I’ve been asked this question a lot lately. I hear it from Clients, Architects, Building Owners, and last weekend from my parents. There has been a lot of noise on the subject. I say noise, because most of it is only partially informed and has a sub-par solution- replacement with compact fluorescents that don’t dim, don’t last as long as they claim, don’t have universal operating positions and often have unacceptable color. I have read a thousand articles in local and even national newspapers with scary headlines like “INCANDESCENT LAMP TO BE BANNED!” The reality is quite different. I don’t for-see a future cast under blue-ish white LED’s or dim fluorescents with no punch and no pizzazz.
The truth on this topic is, in 2007, the Department of Energy passed the Energy Independence Security Act (EISA). This piece of legislation set efficiency standards for energy consuming products. It did not ban the incandescent lamp, just set the bar higher, for a better more efficient one. The standards will be phased in over the next few years, setting higher standards each time. It doesn’t affect those little decorative flame shaped light bulbs in your chandeliers or the appliance lamps for your fridge; just standard general service incandescent lamps. (But – there is always a but … additional legislation is being reviewed right now that will affect efficiency standards for Par and MR reflector type lamps. But . . .we are safe right now!)
By 2012 you would need a lamp as bright as the current 60 watt A-19, that consumes only 40 watts. And it has to last 2x as long. Last year, Philips came out with a new product from their Halogena line that only consumes 40 watts, is as bright as the standard 60 watt and lasts 3x as long. It’s not quite the same as the incandescent, but, I think it’s better. I can dim it 100%, it doesn’t flicker, the color is beautiful and I am saving energy, and, it already meets the new efficiency standards.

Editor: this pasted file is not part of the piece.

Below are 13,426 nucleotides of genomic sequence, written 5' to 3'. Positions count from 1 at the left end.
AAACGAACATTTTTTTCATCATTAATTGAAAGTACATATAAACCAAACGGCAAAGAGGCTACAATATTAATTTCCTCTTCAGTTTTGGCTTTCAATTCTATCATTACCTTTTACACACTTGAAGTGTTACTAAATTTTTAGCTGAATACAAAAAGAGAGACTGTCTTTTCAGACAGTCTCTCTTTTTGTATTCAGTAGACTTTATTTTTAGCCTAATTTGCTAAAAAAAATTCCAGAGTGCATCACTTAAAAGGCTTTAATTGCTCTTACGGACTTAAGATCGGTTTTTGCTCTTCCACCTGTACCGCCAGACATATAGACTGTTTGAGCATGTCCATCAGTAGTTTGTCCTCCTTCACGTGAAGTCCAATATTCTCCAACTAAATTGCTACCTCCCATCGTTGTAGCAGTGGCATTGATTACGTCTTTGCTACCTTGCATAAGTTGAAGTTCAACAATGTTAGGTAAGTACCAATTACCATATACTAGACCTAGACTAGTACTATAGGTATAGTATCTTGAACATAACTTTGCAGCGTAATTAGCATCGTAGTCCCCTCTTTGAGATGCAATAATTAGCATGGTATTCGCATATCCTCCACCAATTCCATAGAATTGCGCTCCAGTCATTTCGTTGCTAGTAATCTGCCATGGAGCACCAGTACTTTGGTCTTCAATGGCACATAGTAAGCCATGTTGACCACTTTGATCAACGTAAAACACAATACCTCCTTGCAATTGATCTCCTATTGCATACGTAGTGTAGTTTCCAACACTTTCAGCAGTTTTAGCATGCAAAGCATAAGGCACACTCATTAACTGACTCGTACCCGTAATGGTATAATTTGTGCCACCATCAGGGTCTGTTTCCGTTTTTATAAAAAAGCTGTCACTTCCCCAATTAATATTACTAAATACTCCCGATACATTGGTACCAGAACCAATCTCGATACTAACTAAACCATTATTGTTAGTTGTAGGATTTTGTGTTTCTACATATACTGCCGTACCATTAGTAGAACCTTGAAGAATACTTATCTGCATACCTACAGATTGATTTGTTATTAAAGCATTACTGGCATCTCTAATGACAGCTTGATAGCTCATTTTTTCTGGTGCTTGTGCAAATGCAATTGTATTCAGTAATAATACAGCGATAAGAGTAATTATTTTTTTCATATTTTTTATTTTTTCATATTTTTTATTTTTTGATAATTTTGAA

For years General Electric (Thomas Edison’s own company) had been working with nano-technololgy to create stronger and more efficient lamp filaments that would glow brighter and last longer. The last stretch to keep our incandescent technology alive. But this past year, they decided to abandon it, no doubt the economy took a toll on their development funding and they had to make a choice. The New York Times recently reported on several R&D folks working on similar projects.
So, the incandescent lamp is not dead yet, it’s just under construction (but . . . just in case, I am stocking up on light bulbs!)